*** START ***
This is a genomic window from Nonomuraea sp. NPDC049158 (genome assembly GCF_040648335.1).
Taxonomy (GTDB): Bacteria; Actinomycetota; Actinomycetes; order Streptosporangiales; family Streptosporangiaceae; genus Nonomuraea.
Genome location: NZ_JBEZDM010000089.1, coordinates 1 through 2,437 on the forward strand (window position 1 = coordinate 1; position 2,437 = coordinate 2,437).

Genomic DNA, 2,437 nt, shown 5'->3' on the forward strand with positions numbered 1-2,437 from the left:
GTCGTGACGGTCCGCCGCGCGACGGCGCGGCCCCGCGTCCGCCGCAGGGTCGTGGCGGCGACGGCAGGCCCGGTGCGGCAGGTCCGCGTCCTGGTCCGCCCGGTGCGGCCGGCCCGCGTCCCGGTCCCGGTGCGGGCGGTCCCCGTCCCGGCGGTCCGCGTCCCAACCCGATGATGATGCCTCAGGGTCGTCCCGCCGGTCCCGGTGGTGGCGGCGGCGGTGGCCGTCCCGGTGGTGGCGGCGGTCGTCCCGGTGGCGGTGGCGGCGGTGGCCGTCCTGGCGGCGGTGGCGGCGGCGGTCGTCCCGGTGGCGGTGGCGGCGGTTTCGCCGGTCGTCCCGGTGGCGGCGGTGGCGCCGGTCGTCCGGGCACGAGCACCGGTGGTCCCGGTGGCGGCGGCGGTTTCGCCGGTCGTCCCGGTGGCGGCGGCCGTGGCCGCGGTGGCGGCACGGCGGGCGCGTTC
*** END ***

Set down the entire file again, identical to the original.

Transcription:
This is a genomic window from Nonomuraea sp. NPDC049158 (genome assembly GCF_040648335.1).
Taxonomy (GTDB): Bacteria; Actinomycetota; Actinomycetes; order Streptosporangiales; family Streptosporangiaceae; genus Nonomuraea.
Genome location: NZ_JBEZDM010000089.1, coordinates 1 through 2,437 on the forward strand (window position 1 = coordinate 1; position 2,437 = coordinate 2,437).

Genomic DNA, 2,437 nt, shown 5'->3' on the forward strand with positions numbered 1-2,437 from the left:
GTCGTGACGGTCCGCCGCGCGACGGCGCGGCCCCGCGTCCGCCGCAGGGTCGTGGCGGCGACGGCAGGCCCGGTGCGGCAGGTCCGCGTCCTGGTCCGCCCGGTGCGGCCGGCCCGCGTCCCGGTCCCGGTGCGGGCGGTCCCCGTCCCGGCGGTCCGCGTCCCAACCCGATGATGATGCCTCAGGGTCGTCCCGCCGGTCCCGGTGGTGGCGGCGGCGGTGGCCGTCCCGGTGGTGGCGGCGGTCGTCCCGGTGGCGGTGGCGGCGGTGGCCGTCCTGGCGGCGGTGGCGGCGGCGGTCGTCCCGGTGGCGGTGGCGGCGGTTTCGCCGGTCGTCCCGGTGGCGGCGGTGGCGCCGGTCGTCCGGGCACGAGCACCGGTGGTCCCGGTGGCGGCGGCGGTTTCGCCGGTCGTCCCGGTGGCGGCGGCCGTGGCCGCGGTGGCGGCACGGCGGGCGCGTTC